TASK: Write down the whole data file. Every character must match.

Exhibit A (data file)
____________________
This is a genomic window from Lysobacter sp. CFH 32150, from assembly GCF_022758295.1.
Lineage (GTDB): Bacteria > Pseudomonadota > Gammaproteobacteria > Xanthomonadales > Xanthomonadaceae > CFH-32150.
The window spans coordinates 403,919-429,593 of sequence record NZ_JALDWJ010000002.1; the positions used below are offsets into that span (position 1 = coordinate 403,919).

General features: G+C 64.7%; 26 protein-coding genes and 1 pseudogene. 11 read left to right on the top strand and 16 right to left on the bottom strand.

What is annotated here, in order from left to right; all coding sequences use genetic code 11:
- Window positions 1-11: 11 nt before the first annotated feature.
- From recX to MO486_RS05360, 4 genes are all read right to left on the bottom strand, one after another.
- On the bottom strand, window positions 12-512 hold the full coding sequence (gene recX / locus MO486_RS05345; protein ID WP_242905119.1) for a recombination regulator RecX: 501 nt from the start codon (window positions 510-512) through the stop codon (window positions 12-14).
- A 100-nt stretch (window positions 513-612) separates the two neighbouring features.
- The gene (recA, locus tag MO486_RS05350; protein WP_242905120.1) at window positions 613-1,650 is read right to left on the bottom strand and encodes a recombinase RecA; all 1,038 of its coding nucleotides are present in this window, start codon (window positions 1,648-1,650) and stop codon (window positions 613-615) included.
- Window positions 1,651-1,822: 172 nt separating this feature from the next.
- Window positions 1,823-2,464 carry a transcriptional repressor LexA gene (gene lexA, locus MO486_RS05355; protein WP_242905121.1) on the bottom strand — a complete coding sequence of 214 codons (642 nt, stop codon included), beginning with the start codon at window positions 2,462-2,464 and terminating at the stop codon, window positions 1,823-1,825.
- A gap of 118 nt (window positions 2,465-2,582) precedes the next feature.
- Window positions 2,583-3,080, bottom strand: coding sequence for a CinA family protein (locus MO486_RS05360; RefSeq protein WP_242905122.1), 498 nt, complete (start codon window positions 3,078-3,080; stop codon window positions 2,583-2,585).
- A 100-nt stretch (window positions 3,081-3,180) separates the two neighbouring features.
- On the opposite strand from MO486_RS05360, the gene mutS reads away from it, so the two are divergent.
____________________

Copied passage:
This is a genomic window from Lysobacter sp. CFH 32150, from assembly GCF_022758295.1.
Lineage (GTDB): Bacteria > Pseudomonadota > Gammaproteobacteria > Xanthomonadales > Xanthomonadaceae > CFH-32150.
The window spans coordinates 403,919-429,593 of sequence record NZ_JALDWJ010000002.1; the positions used below are offsets into that span (position 1 = coordinate 403,919).

General features: G+C 64.7%; 26 protein-coding genes and 1 pseudogene. 11 read left to right on the top strand and 16 right to left on the bottom strand.

What is annotated here, in order from left to right; all coding sequences use genetic code 11:
- Window positions 1-11: 11 nt before the first annotated feature.
- From recX to MO486_RS05360, 4 genes are all read right to left on the bottom strand, one after another.
- On the bottom strand, window positions 12-512 hold the full coding sequence (gene recX / locus MO486_RS05345; protein ID WP_242905119.1) for a recombination regulator RecX: 501 nt from the start codon (window positions 510-512) through the stop codon (window positions 12-14).
- A 100-nt stretch (window positions 513-612) separates the two neighbouring features.
- The gene (recA, locus tag MO486_RS05350; protein WP_242905120.1) at window positions 613-1,650 is read right to left on the bottom strand and encodes a recombinase RecA; all 1,038 of its coding nucleotides are present in this window, start codon (window positions 1,648-1,650) and stop codon (window positions 613-615) included.
- Window positions 1,651-1,822: 172 nt separating this feature from the next.
- Window positions 1,823-2,464 carry a transcriptional repressor LexA gene (gene lexA, locus MO486_RS05355; protein WP_242905121.1) on the bottom strand — a complete coding sequence of 214 codons (642 nt, stop codon included), beginning with the start codon at window positions 2,462-2,464 and terminating at the stop codon, window positions 1,823-1,825.
- A gap of 118 nt (window positions 2,465-2,582) precedes the next feature.
- Window positions 2,583-3,080, bottom strand: coding sequence for a CinA family protein (locus MO486_RS05360; RefSeq protein WP_242905122.1), 498 nt, complete (start codon window positions 3,078-3,080; stop codon window positions 2,583-2,585).
- A 100-nt stretch (window positions 3,081-3,180) separates the two neighbouring features.
- On the opposite strand from MO486_RS05360, the gene mutS reads away from it, so the two are divergent.